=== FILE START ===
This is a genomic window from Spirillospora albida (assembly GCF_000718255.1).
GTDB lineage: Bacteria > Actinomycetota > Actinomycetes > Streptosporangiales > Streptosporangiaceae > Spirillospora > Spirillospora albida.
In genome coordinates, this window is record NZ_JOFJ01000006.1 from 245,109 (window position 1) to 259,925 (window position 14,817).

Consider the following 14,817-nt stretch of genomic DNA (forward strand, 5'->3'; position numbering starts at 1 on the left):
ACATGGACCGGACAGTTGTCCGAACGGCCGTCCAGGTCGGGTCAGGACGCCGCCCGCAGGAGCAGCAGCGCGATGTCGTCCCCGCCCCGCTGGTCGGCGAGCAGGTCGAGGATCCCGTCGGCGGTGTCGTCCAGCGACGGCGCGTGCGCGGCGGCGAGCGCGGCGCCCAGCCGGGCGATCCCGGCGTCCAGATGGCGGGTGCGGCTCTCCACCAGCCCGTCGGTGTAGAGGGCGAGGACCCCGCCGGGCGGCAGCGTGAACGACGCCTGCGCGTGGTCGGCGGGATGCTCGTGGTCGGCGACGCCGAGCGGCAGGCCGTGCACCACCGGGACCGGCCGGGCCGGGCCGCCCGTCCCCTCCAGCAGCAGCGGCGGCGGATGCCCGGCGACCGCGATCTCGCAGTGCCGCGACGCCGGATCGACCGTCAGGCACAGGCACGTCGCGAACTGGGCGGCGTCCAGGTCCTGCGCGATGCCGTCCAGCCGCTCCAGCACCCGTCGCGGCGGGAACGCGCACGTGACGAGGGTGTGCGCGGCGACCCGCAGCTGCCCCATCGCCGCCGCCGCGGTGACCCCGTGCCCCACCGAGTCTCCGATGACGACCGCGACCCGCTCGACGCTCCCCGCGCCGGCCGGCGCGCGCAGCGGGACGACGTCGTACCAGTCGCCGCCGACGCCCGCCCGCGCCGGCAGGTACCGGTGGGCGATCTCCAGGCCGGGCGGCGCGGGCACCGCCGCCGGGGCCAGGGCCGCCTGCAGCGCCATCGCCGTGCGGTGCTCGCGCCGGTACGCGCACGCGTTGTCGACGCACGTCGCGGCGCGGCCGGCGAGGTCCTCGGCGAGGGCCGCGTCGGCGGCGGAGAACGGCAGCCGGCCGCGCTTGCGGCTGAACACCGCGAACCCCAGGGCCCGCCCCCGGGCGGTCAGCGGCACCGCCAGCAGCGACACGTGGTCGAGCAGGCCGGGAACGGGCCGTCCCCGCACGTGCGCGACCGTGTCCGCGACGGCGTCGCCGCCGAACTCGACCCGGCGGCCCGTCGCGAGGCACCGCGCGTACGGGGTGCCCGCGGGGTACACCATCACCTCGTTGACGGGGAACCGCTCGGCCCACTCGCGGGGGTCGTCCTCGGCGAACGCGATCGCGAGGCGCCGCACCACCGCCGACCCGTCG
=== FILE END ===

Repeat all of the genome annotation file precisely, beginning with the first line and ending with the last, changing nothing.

This is a genomic window from Spirillospora albida (assembly GCF_000718255.1).
GTDB lineage: Bacteria > Actinomycetota > Actinomycetes > Streptosporangiales > Streptosporangiaceae > Spirillospora > Spirillospora albida.
In genome coordinates, this window is record NZ_JOFJ01000006.1 from 245,109 (window position 1) to 259,925 (window position 14,817).

Consider the following 14,817-nt stretch of genomic DNA (forward strand, 5'->3'; position numbering starts at 1 on the left):
ACATGGACCGGACAGTTGTCCGAACGGCCGTCCAGGTCGGGTCAGGACGCCGCCCGCAGGAGCAGCAGCGCGATGTCGTCCCCGCCCCGCTGGTCGGCGAGCAGGTCGAGGATCCCGTCGGCGGTGTCGTCCAGCGACGGCGCGTGCGCGGCGGCGAGCGCGGCGCCCAGCCGGGCGATCCCGGCGTCCAGATGGCGGGTGCGGCTCTCCACCAGCCCGTCGGTGTAGAGGGCGAGGACCCCGCCGGGCGGCAGCGTGAACGACGCCTGCGCGTGGTCGGCGGGATGCTCGTGGTCGGCGACGCCGAGCGGCAGGCCGTGCACCACCGGGACCGGCCGGGCCGGGCCGCCCGTCCCCTCCAGCAGCAGCGGCGGCGGATGCCCGGCGACCGCGATCTCGCAGTGCCGCGACGCCGGATCGACCGTCAGGCACAGGCACGTCGCGAACTGGGCGGCGTCCAGGTCCTGCGCGATGCCGTCCAGCCGCTCCAGCACCCGTCGCGGCGGGAACGCGCACGTGACGAGGGTGTGCGCGGCGACCCGCAGCTGCCCCATCGCCGCCGCCGCGGTGACCCCGTGCCCCACCGAGTCTCCGATGACGACCGCGACCCGCTCGACGCTCCCCGCGCCGGCCGGCGCGCGCAGCGGGACGACGTCGTACCAGTCGCCGCCGACGCCCGCCCGCGCCGGCAGGTACCGGTGGGCGATCTCCAGGCCGGGCGGCGCGGGCACCGCCGCCGGGGCCAGGGCCGCCTGCAGCGCCATCGCCGTGCGGTGCTCGCGCCGGTACGCGCACGCGTTGTCGACGCACGTCGCGGCGCGGCCGGCGAGGTCCTCGGCGAGGGCCGCGTCGGCGGCGGAGAACGGCAGCCGGCCGCGCTTGCGGCTGAACACCGCGAACCCCAGGGCCCGCCCCCGGGCGGTCAGCGGCACCGCCAGCAGCGACACGTGGTCGAGCAGGCCGGGAACGGGCCGTCCCCGCACGTGCGCGACCGTGTCCGCGACGGCGTCGCCGCCGAACTCGACCCGGCGGCCCGTCGCGAGGCACCGCGCGTACGGGGTGCCCGCGGGGTACACCATCACCTCGTTGACGGGGAACCGCTCGGCCCACTCGCGGGGGTCGTCCTCGGCGAACGCGATCGCGAGGCGCCGCACCACCGCCGACCCGTCG